Unlock new possibilities of the best-in-class performance and fuel economy with SC-VNT

This innovation in turbocharger architecture pairs split compression and a variable geometry turbine on the same shaft to optimize the Brake Thermal Efficiency of heavily Millerized gasoline engines in HEV and PHEV passenger cars. The result is significantly improved Brake Specific Fuel Consumption (BSFC) and reduced CO2.

Key Benefits


Enables ultra-high levels of millerization and facilitates brake thermal efficiencies of up to 42.5% at over 100kW/L

Offers PR~6 (pressure ratio) with a single turbine and better thermal management and warm-up

Enhancing the Value of Millerization

High degrees of Millerization allow for better knock resistance, earlier combustion phasing, and increased engine geometrical compression ratios. These all lead to enhanced Brake Thermal Efficiency (BTE).

Garrett’s VNT turbochargers enable Millerized gasoline engines to run in stoichiometric conditions across the whole engine map. However, the performance potential of a single compression stage turbine is limited to around 90 kW/l and a minimum BSFC circa 225 g/kWh.  At such performance levels, the turbocharger is running close to its maximum limits in terms of speed and compressor outlet temperature.

With the Split Compression Variable Nozzle Geometry Turbo (SC-VNT) system developed by Garrett, two compressors are combined on the same shaft with a single VNT turbine wheel.
When the compressors are arranged in series with an external interstage cooler the configuration can generate compression ratios up to 6:1 without over-speeding the turbo. At the same time, the system maintains a wide composite compressor map with excellent overall efficiency.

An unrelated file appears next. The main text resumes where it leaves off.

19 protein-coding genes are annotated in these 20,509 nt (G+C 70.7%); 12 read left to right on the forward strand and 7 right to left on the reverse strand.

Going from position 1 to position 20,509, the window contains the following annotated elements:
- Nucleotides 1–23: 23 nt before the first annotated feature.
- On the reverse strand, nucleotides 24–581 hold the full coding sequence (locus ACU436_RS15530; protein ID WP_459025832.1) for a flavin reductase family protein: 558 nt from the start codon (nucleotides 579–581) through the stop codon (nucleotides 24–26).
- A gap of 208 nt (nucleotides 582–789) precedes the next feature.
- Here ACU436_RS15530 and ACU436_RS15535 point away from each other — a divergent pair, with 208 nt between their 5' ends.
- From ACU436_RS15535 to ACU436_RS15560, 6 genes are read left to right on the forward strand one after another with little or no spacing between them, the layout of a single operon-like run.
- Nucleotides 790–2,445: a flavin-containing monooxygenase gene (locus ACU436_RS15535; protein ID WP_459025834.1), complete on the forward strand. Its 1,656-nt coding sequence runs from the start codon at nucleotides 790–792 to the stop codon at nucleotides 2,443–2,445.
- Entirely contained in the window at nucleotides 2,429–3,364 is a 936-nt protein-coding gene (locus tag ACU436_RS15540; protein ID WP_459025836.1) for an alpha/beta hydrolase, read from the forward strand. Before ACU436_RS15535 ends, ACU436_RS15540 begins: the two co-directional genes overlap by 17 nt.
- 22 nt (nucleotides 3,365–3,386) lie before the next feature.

Combining this technology with ultra Millerization can deliver BSFC levels approaching 200 g/kWh at 100-120 kW/L.
It’s a technology that can be applied to all spark ignition engines limited in BMEP by the phenomenon of “knock”.

Turbocharging a hybridized future

Garrett’s SC-VNT turbo optimizes the synergies and exploits the best potential of multiple components in a single turbo application. The technology is proven to enable ultra-high levels of Millerization in gasoline engines within hybrid powertrains, leading to significant benefits. These include:

  • Delivering efficiency gains of up to 6.5% in Worldwide Harmonized Light Vehicles Test Cycle (WLTC) and 8% in Real Driving Emissions in a P2 48V MHEV
  • Facilitating Brake Thermal Efficiencies (BTE) of up to 42.5% at over 100kW/L
  • Enabling PR~6 (pressure ratio) through a single turbine, along with better thermal management and warm-up

SC-VNT has already demonstrated BSFC below 220 g/kWh across an extremely broad operating range of speeds and loads, with the potential to go further with the addition of EGR. It’s a technology perfectly in tune with leveraging the environmental benefits of electrified and hybridized powertrains. It offers manufacturers a route to high-efficiency engine performance – with no significant reduction in specific power – required to meet WLTC CO2 reductions of 15% by 2025 and 37.5% by 2030 (over NEDC targets).